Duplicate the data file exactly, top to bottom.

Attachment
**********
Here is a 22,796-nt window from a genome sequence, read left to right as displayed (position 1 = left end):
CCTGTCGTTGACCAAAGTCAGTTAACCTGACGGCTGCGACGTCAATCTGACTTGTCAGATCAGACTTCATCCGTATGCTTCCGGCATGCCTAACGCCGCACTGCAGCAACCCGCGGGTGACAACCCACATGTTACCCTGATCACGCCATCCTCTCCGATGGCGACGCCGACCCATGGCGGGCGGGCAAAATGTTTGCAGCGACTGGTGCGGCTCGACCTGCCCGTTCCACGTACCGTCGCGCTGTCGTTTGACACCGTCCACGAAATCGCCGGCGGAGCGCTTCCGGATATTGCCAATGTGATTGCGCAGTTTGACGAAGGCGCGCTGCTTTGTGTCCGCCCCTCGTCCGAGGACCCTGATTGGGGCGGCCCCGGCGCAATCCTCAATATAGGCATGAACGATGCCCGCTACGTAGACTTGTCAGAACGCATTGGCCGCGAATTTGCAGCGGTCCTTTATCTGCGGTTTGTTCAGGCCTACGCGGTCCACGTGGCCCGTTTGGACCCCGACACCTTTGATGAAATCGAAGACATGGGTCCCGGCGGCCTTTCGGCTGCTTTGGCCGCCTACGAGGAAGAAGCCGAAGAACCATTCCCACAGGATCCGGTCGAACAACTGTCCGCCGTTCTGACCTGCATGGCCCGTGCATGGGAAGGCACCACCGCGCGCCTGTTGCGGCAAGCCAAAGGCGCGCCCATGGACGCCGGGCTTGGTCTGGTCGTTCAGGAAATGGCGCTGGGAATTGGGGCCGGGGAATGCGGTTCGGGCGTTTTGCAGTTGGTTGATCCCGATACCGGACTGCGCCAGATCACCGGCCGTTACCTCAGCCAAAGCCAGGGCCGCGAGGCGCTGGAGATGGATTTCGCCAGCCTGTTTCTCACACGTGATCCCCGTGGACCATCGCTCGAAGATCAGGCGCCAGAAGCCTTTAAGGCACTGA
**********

Here is a 22,796-nt window from a genome sequence, read left to right as displayed (position 1 = left end):
CCTGTCGTTGACCAAAGTCAGTTAACCTGACGGCTGCGACGTCAATCTGACTTGTCAGATCAGACTTCATCCGTATGCTTCCGGCATGCCTAACGCCGCACTGCAGCAACCCGCGGGTGACAACCCACATGTTACCCTGATCACGCCATCCTCTCCGATGGCGACGCCGACCCATGGCGGGCGGGCAAAATGTTTGCAGCGACTGGTGCGGCTCGACCTGCCCGTTCCACGTACCGTCGCGCTGTCGTTTGACACCGTCCACGAAATCGCCGGCGGAGCGCTTCCGGATATTGCCAATGTGATTGCGCAGTTTGACGAAGGCGCGCTGCTTTGTGTCCGCCCCTCGTCCGAGGACCCTGATTGGGGCGGCCCCGGCGCAATCCTCAATATAGGCATGAACGATGCCCGCTACGTAGACTTGTCAGAACGCATTGGCCGCGAATTTGCAGCGGTCCTTTATCTGCGGTTTGTTCAGGCCTACGCGGTCCACGTGGCCCGTTTGGACCCCGACACCTTTGATGAAATCGAAGACATGGGTCCCGGCGGCCTTTCGGCTGCTTTGGCCGCCTACGAGGAAGAAGCCGAAGAACCATTCCCACAGGATCCGGTCGAACAACTGTCCGCCGTTCTGACCTGCATGGCCCGTGCATGGGAAGGCACCACCGCGCGCCTGTTGCGGCAAGCCAAAGGCGCGCCCATGGACGCCGGGCTTGGTCTGGTCGTTCAGGAAATGGCGCTGGGAATTGGGGCCGGGGAATGCGGTTCGGGCGTTTTGCAGTTGGTTGATCCCGATACCGGACTGCGCCAGATCACCGGCCGTTACCTCAGCCAAAGCCAGGGCCGCGAGGCGCTGGAGATGGATTTCGCCAGCCTGTTTCTCACACGTGATCCCCGTGGACCATCGCTCGAAGATCAGGCGCCAGAAGCCTTTAAGGCACTGA